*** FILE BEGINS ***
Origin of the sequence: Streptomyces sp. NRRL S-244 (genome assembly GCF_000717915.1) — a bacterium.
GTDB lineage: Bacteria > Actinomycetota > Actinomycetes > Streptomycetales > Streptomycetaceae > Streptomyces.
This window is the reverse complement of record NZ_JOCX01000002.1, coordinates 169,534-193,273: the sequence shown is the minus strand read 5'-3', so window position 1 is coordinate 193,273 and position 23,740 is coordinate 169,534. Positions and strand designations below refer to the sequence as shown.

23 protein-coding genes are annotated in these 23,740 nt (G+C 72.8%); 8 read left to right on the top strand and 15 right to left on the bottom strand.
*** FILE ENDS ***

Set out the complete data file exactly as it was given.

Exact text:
Origin of the sequence: Streptomyces sp. NRRL S-244 (genome assembly GCF_000717915.1) — a bacterium.
GTDB lineage: Bacteria > Actinomycetota > Actinomycetes > Streptomycetales > Streptomycetaceae > Streptomyces.
This window is the reverse complement of record NZ_JOCX01000002.1, coordinates 169,534-193,273: the sequence shown is the minus strand read 5'-3', so window position 1 is coordinate 193,273 and position 23,740 is coordinate 169,534. Positions and strand designations below refer to the sequence as shown.

23 protein-coding genes are annotated in these 23,740 nt (G+C 72.8%); 8 read left to right on the top strand and 15 right to left on the bottom strand.